I received a desperate text from a hurting friend who'd discovered that some ministry leaders she admired and trusted had been leading a double life—teaching one thing and living another. It felt like her entire world was being shaken. Here's some advice I gave her.
I hate waiting. We all do. Waiting for God to move can feel especially uncomfortable. When I've prayed and do not yet see God's hand at work, I tend to get squirmy. Did He hear me? Will He answer? Will these circumstances ever change?
At my first prenatal appointment, the doctor searched long and hard for a heartbeat. Unable to locate the tiny flicker, he sent me to have blood work done and said we'd have to wait to see if there was viable life. I was either very early on in my pregnancy, or I was miscarrying. His icy cold words seemed to freeze my whole world into stillness. I might be miscarrying?
About fifteen years ago, when I was a twenty-three year-old newlywed, I was diagnosed with a benign tumor in the center of my brain. I had successful surgery to remove that tumor, but I had to have a shunt implanted in my brain to drain the fluid.
Have you wondered why God places special needs families in your midst? It's not so you can pity them. It's so you can learn from them! There are lessons in the special needs journey that God desires to teach all of us.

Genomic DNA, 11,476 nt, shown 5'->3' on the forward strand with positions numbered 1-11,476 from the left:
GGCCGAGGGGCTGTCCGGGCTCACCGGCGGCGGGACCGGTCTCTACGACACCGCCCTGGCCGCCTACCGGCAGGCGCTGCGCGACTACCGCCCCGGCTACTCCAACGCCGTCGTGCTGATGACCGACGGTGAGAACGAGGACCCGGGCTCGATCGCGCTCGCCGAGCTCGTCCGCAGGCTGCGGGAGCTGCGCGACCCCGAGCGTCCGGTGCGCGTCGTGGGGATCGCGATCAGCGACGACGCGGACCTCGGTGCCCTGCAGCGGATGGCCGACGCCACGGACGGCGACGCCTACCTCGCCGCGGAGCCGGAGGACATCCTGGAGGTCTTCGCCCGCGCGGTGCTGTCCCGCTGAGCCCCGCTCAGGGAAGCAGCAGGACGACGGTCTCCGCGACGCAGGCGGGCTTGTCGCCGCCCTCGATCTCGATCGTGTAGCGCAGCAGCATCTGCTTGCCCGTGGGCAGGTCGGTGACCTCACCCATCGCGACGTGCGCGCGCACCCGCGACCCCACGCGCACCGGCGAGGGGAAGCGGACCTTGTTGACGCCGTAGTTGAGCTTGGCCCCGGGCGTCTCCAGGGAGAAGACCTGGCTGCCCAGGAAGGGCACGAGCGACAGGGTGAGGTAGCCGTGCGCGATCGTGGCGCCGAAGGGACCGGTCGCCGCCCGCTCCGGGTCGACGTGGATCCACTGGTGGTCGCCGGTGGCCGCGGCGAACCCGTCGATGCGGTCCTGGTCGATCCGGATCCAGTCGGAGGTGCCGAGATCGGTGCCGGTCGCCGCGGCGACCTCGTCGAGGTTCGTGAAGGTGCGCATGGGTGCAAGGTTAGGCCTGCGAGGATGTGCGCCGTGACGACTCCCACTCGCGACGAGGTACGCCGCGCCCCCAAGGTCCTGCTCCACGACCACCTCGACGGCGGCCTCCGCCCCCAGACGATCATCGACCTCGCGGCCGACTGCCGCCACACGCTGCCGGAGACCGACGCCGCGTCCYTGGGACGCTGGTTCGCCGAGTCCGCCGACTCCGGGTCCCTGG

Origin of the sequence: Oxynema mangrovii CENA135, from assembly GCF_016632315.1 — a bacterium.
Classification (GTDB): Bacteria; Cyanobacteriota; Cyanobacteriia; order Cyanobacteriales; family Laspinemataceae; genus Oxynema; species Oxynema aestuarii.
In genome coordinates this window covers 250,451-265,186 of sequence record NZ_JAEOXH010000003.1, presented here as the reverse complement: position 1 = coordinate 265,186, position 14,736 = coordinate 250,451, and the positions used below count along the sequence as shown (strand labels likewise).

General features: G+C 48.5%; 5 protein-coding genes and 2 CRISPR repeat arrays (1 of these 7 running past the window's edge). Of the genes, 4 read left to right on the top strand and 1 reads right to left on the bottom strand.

The very things about the season that enchanted me also served to magnify my heartache: parties with everyone coupled up but me; romantic Christmas music and movies; and those annual Christmas letters brimming with friends' burgeoning families. It all reminded me of what I didn't have.
I've experienced loss many times--loss from miscarriage, loss of friends, loss from death, loss of a church, loss of loved ones, loss of relationships, loss of dreams. But no matter how much loss one experiences, I don't think it's something we ever grow comfortable with. Loss is always an unwelcome intruder to our lives.
I sometimes have to drive very near the place where he killed himself. Seventeen years have passed. Life has moved on, and I have had many happy days . . . but something about this place transport every emotion back to that gut-wrenching time.
I admit it. When I saw the theme of this year's Gospel Coalition Women's Conference, I wasn't overly enthused.Nehemiah? And I care because . . .? (Okay, I didn't consciously think that, but I might as well have!)
On good days you will hear me talk about how I know this was filtered through the fingers of a loving God. I'll talk about prayer and faith and peace. I mean those things. I really do. I'm not just blowing smoke or trying to talk myself into something. But there are bad days.
Parenting can challenge the best of marriages, but parenting a child with special needs can push two people to their limits. It would be easy for this difficulty to tear our marriage apart, but God has used it to knit our hearts together instead.
I'm not the tent-pitching camper type. My idea of camping is a good bit of exercise outside by day and settling into a heavenly bed at the Hampton Inn by night. So, I can only imagine how the Israelites felt wandering around in the wilderness for forty years. >